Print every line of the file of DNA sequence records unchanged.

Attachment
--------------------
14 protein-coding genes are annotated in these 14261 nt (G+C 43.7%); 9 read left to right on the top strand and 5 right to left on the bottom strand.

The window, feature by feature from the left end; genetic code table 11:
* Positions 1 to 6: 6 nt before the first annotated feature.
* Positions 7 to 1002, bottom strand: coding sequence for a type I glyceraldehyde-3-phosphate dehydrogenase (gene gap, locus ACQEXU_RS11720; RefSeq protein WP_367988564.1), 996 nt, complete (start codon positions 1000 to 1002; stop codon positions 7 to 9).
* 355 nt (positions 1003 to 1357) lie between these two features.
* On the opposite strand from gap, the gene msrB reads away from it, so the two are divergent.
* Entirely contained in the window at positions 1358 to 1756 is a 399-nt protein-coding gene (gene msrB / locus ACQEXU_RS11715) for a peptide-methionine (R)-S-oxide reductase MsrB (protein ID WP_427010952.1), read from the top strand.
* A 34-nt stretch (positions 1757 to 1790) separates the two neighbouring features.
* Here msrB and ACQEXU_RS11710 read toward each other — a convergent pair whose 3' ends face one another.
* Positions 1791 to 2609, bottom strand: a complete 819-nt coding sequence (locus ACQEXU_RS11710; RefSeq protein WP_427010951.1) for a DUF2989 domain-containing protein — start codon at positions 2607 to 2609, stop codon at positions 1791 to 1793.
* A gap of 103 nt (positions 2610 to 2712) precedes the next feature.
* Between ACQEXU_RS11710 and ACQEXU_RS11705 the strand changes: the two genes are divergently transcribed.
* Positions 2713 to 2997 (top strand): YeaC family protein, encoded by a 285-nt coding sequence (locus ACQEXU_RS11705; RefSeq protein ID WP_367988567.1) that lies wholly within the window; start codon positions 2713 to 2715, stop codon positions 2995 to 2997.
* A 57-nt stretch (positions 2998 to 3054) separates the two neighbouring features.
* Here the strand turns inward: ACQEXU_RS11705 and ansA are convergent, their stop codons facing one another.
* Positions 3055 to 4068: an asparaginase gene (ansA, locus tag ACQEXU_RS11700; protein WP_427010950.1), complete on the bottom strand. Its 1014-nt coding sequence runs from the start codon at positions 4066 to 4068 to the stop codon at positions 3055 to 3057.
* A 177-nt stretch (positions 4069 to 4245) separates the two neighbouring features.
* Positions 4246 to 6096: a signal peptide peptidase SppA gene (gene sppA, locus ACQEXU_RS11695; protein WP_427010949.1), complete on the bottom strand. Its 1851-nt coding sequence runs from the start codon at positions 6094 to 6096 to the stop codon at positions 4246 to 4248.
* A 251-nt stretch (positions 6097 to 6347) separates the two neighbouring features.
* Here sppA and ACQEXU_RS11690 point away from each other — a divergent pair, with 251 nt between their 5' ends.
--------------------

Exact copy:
14 protein-coding genes are annotated in these 14261 nt (G+C 43.7%); 9 read left to right on the top strand and 5 right to left on the bottom strand.

The window, feature by feature from the left end; genetic code table 11:
* Positions 1 to 6: 6 nt before the first annotated feature.
* Positions 7 to 1002, bottom strand: coding sequence for a type I glyceraldehyde-3-phosphate dehydrogenase (gene gap, locus ACQEXU_RS11720; RefSeq protein WP_367988564.1), 996 nt, complete (start codon positions 1000 to 1002; stop codon positions 7 to 9).
* 355 nt (positions 1003 to 1357) lie between these two features.
* On the opposite strand from gap, the gene msrB reads away from it, so the two are divergent.
* Entirely contained in the window at positions 1358 to 1756 is a 399-nt protein-coding gene (gene msrB / locus ACQEXU_RS11715) for a peptide-methionine (R)-S-oxide reductase MsrB (protein ID WP_427010952.1), read from the top strand.
* A 34-nt stretch (positions 1757 to 1790) separates the two neighbouring features.
* Here msrB and ACQEXU_RS11710 read toward each other — a convergent pair whose 3' ends face one another.
* Positions 1791 to 2609, bottom strand: a complete 819-nt coding sequence (locus ACQEXU_RS11710; RefSeq protein WP_427010951.1) for a DUF2989 domain-containing protein — start codon at positions 2607 to 2609, stop codon at positions 1791 to 1793.
* A gap of 103 nt (positions 2610 to 2712) precedes the next feature.
* Between ACQEXU_RS11710 and ACQEXU_RS11705 the strand changes: the two genes are divergently transcribed.
* Positions 2713 to 2997 (top strand): YeaC family protein, encoded by a 285-nt coding sequence (locus ACQEXU_RS11705; RefSeq protein ID WP_367988567.1) that lies wholly within the window; start codon positions 2713 to 2715, stop codon positions 2995 to 2997.
* A 57-nt stretch (positions 2998 to 3054) separates the two neighbouring features.
* Here the strand turns inward: ACQEXU_RS11705 and ansA are convergent, their stop codons facing one another.
* Positions 3055 to 4068: an asparaginase gene (ansA, locus tag ACQEXU_RS11700; protein WP_427010950.1), complete on the bottom strand. Its 1014-nt coding sequence runs from the start codon at positions 4066 to 4068 to the stop codon at positions 3055 to 3057.
* A 177-nt stretch (positions 4069 to 4245) separates the two neighbouring features.
* Positions 4246 to 6096: a signal peptide peptidase SppA gene (gene sppA, locus ACQEXU_RS11695; protein WP_427010949.1), complete on the bottom strand. Its 1851-nt coding sequence runs from the start codon at positions 6094 to 6096 to the stop codon at positions 4246 to 4248.
* A 251-nt stretch (positions 6097 to 6347) separates the two neighbouring features.
* Here sppA and ACQEXU_RS11690 point away from each other — a divergent pair, with 251 nt between their 5' ends.